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Strategic Sophistication of Individuals and Teams in Experimental Normal-Form Games

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Author Info

  • Sutter, Matthias

    ()
    (Department of Economics, School of Business, Economics and Law, Göteborg University)

  • Czermak, Simon

    (Department of Public Finance, University of Innsbruck)

  • Feri, Francesco

    (Department of Public Finance, University of Innsbruck)

Abstract

We present an experiment on strategic thinking and behavior of individuals and teams in oneshot normal-form games. Besides making choices, decision makers have to state their firstand second-order beliefs. We find that teams play the Nash strategy significantly more often, and their choices are more often consistent by being a best reply to first order beliefs. We identify the complexity of a game and the payoffs in equilibrium as determining the likelihood of consistent behavior according to textbook rationality. Using a mixture model, the estimated probability to play strategically is 62% for teams, but only 40% for individuals.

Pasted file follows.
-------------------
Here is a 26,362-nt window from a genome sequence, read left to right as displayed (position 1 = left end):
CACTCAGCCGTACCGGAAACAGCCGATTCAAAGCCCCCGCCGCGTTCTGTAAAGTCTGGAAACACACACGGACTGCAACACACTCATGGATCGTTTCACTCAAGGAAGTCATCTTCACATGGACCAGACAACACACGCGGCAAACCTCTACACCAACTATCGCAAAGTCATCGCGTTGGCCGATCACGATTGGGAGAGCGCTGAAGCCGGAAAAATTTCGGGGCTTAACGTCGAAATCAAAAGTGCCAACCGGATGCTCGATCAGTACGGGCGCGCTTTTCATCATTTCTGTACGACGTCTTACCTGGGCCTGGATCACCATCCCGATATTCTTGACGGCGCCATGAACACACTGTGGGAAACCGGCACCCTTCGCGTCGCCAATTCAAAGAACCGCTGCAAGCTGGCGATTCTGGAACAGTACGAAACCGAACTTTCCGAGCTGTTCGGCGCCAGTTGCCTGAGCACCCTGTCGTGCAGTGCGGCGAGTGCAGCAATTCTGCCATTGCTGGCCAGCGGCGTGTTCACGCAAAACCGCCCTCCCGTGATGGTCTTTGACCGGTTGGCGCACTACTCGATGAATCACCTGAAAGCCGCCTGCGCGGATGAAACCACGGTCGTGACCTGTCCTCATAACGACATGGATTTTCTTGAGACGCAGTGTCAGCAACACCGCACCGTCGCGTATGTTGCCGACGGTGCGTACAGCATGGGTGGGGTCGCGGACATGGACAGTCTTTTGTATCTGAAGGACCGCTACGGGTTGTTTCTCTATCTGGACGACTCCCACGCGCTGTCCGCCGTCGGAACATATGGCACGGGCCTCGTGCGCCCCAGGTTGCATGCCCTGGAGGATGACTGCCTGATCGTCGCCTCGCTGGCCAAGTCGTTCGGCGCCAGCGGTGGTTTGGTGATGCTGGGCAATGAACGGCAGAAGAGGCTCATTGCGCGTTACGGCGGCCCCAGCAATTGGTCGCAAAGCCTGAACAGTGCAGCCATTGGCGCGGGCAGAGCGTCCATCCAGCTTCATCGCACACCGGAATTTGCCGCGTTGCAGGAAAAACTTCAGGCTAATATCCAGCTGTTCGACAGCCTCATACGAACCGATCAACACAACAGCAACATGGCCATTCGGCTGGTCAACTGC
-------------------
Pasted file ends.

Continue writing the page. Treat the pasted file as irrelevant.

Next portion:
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Bibliographic Info

Paper provided by University of Gothenburg, Department of Economics in its series Working Papers in Economics with number 430.

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Length: 56 pages
Date of creation: 01 Feb 2010
Date of revision:
Handle: RePEc:hhs:gunwpe:0430

Contact details of provider:
Postal: Department of Economics, School of Business, Economics and Law, University of Gothenburg, Box 640, SE 405 30 GÖTEBORG, Sweden
Phone: 031-773 10 00
Web page: http://www.handels.gu.se/econ/
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Keywords: Strategic sophistication; beliefs; experiment; team decision making; individual decision making;

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References

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Cited by:
  1. Tamar Kugler & Edgar E. Kausel & Martin G. Kocher, 2012. "Are Groups more Rational than Individuals? A Review of Interactive Decision Making in Groups," CESifo Working Paper Series 3701, CESifo Group Munich.
  2. Czermak, Simon & Feri, Francesco & Glätzle-Rützler, Daniela & Sutter, Matthias, 2010. "Strategic Sophistication of Adolescents: Evidence from Experimental Normal-Form Games," IZA Discussion Papers 5049, Institute for the Study of Labor (IZA).

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